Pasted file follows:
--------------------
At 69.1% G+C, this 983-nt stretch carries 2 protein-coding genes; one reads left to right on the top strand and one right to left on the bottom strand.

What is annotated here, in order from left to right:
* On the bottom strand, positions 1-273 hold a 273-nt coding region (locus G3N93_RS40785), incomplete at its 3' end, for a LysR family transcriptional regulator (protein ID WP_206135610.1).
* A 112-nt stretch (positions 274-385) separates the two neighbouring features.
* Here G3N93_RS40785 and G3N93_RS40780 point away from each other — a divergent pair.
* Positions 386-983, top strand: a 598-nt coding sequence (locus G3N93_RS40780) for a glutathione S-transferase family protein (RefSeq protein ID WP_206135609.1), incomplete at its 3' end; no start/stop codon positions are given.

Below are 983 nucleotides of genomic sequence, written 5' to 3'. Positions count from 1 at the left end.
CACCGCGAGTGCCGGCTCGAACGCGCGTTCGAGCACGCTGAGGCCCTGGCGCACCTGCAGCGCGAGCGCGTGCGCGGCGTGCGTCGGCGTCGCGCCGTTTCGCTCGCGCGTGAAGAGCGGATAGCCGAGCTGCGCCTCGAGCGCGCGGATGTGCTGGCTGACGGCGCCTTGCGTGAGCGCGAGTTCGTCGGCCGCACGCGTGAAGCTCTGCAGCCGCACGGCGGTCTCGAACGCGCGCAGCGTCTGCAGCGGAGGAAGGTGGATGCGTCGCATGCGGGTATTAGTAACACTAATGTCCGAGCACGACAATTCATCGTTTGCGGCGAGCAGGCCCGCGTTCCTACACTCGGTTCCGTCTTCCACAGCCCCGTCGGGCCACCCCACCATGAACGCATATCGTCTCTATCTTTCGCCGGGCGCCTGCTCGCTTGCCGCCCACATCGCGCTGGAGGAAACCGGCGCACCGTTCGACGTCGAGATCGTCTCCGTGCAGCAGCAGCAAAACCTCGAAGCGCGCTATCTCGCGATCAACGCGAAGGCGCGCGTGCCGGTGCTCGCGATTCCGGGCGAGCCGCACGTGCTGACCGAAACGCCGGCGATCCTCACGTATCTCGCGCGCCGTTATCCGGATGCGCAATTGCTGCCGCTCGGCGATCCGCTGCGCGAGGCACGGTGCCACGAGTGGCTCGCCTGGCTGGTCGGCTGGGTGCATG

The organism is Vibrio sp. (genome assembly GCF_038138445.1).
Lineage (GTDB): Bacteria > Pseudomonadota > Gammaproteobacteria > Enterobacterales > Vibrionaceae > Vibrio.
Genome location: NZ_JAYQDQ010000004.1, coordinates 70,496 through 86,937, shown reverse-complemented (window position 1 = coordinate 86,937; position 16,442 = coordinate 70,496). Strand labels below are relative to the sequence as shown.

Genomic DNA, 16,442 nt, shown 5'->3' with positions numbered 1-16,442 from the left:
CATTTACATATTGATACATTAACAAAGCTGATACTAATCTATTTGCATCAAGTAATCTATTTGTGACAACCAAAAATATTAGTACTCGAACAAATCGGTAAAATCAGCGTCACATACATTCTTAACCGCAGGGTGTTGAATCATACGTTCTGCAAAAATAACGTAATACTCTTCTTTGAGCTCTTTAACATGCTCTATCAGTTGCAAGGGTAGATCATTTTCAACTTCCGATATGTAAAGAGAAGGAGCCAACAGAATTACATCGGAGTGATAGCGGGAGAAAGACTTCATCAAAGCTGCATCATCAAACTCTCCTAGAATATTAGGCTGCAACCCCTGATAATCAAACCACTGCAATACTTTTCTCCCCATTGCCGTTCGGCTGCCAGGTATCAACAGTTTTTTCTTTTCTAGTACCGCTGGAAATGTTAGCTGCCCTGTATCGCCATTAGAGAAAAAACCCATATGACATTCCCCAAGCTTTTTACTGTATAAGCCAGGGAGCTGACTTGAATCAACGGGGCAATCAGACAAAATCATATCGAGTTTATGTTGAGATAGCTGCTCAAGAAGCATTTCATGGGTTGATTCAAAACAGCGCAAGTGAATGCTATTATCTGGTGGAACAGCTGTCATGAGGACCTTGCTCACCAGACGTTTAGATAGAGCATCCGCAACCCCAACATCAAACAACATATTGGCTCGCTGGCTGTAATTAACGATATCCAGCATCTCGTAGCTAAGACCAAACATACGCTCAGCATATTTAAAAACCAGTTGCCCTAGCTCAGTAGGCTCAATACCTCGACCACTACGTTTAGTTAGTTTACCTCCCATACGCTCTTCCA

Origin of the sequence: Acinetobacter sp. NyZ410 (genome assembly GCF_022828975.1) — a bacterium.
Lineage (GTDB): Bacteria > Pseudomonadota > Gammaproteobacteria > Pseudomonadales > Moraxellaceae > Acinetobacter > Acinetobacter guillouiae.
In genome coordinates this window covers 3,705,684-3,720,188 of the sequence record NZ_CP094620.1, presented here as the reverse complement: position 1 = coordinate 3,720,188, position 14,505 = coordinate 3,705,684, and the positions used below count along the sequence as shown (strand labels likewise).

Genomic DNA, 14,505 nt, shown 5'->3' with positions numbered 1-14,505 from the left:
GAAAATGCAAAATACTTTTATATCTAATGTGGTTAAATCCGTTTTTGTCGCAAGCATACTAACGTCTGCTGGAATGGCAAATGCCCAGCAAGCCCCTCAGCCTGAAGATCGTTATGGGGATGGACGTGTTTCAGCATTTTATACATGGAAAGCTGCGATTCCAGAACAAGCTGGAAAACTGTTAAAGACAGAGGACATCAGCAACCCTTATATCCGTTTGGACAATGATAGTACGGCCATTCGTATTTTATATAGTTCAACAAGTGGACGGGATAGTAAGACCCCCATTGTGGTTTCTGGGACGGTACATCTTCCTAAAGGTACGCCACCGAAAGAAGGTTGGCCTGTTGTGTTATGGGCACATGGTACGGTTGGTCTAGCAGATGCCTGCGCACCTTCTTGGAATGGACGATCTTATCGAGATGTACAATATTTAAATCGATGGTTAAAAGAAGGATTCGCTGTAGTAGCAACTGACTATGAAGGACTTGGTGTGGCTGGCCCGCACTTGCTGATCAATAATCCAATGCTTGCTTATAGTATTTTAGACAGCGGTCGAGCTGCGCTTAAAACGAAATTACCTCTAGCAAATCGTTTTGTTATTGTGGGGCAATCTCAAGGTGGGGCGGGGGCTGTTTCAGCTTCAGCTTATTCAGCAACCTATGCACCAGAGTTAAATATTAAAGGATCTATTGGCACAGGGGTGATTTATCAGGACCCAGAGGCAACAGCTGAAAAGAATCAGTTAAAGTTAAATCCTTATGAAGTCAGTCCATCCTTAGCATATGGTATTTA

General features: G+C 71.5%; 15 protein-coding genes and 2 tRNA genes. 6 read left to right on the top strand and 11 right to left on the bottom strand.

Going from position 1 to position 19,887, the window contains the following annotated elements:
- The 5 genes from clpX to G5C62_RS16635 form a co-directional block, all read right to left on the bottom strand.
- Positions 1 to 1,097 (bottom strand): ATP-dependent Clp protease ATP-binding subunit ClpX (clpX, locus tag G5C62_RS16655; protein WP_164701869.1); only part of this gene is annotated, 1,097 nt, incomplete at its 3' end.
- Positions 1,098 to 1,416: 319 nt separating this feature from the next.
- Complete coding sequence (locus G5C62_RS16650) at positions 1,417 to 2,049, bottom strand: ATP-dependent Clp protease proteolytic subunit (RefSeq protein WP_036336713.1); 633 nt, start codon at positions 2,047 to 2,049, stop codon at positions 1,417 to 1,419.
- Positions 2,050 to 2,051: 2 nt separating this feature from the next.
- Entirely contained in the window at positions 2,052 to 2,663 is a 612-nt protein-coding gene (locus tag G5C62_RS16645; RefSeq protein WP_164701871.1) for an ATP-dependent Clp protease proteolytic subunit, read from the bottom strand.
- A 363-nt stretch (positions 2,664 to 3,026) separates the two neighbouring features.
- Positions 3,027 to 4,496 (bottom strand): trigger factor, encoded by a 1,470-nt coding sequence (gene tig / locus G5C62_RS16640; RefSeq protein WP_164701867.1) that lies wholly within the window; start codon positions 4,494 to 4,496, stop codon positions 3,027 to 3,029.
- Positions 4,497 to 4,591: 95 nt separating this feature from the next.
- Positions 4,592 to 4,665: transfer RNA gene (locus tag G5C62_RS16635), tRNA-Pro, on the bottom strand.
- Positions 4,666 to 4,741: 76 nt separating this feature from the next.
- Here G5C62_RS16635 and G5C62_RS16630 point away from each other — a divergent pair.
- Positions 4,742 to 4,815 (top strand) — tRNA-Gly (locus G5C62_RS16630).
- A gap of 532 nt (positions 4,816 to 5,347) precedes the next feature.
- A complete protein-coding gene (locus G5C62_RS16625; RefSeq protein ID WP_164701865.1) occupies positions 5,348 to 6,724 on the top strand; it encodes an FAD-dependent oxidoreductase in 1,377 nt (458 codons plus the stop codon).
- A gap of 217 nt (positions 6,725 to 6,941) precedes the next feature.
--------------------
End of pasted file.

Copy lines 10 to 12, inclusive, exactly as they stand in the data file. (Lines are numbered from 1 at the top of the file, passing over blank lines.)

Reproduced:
Lineage (GTDB): Bacteria > Pseudomonadota > Gammaproteobacteria > Enterobacterales > Vibrionaceae > Vibrio.
Genome location: NZ_JAYQDQ010000004.1, coordinates 70,496 through 86,937, shown reverse-complemented (window position 1 = coordinate 86,937; position 16,442 = coordinate 70,496). Strand labels below are relative to the sequence as shown.

Genomic DNA, 16,442 nt, shown 5'->3' with positions numbered 1-16,442 from the left: